February 19th, 2019 Posted by Ask the Rabbi 25 comments


 Firstly I would like to sincerely thank you for every podcast, thought tool, answer to every question with so much thought and wisdom.  It’s been life changing listening and reading everything you and your wife share.  

We live in Namibia, a country bordering South Africa and linked to the South African Rand.  We are going through a huge recession and as the saying goes here – if South Africa has a cold, Namibia has Pneumonia. Everything that happens in SA has a huge impact on us.  

We are seriously contemplating if we should emigrate. Why?  The main reason – to create a better future for our children.  There is little to no future for them in Namibia.  As the economy worsens, corruption and violence increases.

 Moving to another country like New Zealand means we can create a new life with new possibilities together.  They can go on and study at numerous universities.  They can get married and we can see our grandchildren grow up together…

 …or we can stay and they will most probably move away themselves somewhere in the future, and with our weak currency visiting them anywhere in the world will be next to impossible…

We don’t know the future of our country but for now the future does not look great. We are by no means doom and gloom people and as mentioned earlier we are still safe but when does one get to the point where one actually takes a step toward something like what you call “the American dream”? When does your children’s future take preference before your own comfortable life(or seemingly comfortable life)?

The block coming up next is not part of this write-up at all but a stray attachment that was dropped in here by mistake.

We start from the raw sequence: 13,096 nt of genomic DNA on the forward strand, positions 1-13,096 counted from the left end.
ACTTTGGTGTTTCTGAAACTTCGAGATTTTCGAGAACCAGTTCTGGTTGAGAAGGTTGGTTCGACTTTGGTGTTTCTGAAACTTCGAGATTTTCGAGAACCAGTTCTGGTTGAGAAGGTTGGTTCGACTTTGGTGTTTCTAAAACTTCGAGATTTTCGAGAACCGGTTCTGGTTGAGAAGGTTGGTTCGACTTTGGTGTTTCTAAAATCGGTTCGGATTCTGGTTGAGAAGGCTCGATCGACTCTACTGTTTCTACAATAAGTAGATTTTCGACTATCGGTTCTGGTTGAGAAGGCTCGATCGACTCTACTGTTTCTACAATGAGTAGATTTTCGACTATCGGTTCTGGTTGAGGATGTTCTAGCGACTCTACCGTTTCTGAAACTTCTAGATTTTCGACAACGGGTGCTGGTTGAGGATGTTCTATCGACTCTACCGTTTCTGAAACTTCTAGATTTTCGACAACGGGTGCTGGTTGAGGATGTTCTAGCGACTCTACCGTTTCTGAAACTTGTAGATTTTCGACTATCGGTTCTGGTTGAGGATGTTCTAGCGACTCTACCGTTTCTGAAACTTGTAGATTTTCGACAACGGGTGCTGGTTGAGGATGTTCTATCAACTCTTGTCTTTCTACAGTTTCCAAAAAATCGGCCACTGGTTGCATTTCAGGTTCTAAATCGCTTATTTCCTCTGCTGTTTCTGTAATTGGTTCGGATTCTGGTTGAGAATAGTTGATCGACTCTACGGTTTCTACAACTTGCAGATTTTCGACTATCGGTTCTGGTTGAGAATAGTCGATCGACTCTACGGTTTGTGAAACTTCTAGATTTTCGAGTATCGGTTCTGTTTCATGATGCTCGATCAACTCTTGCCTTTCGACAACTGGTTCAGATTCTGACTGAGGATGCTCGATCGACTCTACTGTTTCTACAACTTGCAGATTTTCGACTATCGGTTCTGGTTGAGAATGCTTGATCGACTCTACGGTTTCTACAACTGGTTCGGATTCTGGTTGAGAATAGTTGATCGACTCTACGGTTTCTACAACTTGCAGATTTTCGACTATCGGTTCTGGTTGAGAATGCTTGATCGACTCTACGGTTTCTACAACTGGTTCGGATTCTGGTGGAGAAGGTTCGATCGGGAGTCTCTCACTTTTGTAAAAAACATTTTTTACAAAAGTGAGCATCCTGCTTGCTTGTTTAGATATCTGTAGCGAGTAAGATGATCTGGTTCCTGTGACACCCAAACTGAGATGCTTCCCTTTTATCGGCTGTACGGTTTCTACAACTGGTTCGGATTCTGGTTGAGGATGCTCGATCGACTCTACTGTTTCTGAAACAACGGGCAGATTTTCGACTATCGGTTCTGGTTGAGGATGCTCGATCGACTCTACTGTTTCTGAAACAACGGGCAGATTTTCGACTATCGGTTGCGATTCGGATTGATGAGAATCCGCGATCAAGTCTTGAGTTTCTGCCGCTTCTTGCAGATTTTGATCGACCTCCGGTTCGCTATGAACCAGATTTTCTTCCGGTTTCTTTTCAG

Do we have a lot to give up? TONS!!! Both our families are all here.  We are a very close knit family.  We live on a stunning plot outside town with lots wide open spaces, My daughter (age 11) has her own quarter horse, the boys (ages 13 and almost 4) can climb trees and hunt birds. They love the animals and freedom. Here everyone knows who you are. You’ve already made your name. Basically our whole life- 14 years of marriage.  Everything we worked for… we will have to leave that behind and look to the future, for our children…or stay and pray it gets better…

When is considering to emigrate a good option?

We have done a lot of research. We’ve made our lists of pros and cons. My head says go, my heart says no.

 Any advice/thoughts would be greatly appreciated.

 Thank you so much,

The B. family

Dear B. Family,

Thank you for writing and thank you for your kind words regarding our teachings.  We derive great joy from hearing that our work benefits people’s lives. 

While we shortened your letter a bit for this column, we hope we haven’t removed the emotional impact. As with so many other important life decisions, twenty years from now you will know what was the best thing to do, but by then you will be living the consequences of whichever decision you make.  The good news is that by far and away, most decisions are not matters of life/death.

In all probability, twenty years down the road people will still be living, for better or for worse, in both Namibia and New Zealand.  Occasionally the wrong decision places people in the heart of terrible war zones.  Think of Jewish families who fled frightening rural parts of Poland in 1938 and settled in Warsaw only months before the Nazis invaded.  Or the people who wanted to get away from it all and relocated to the Falkland Islands just before the war of 1982.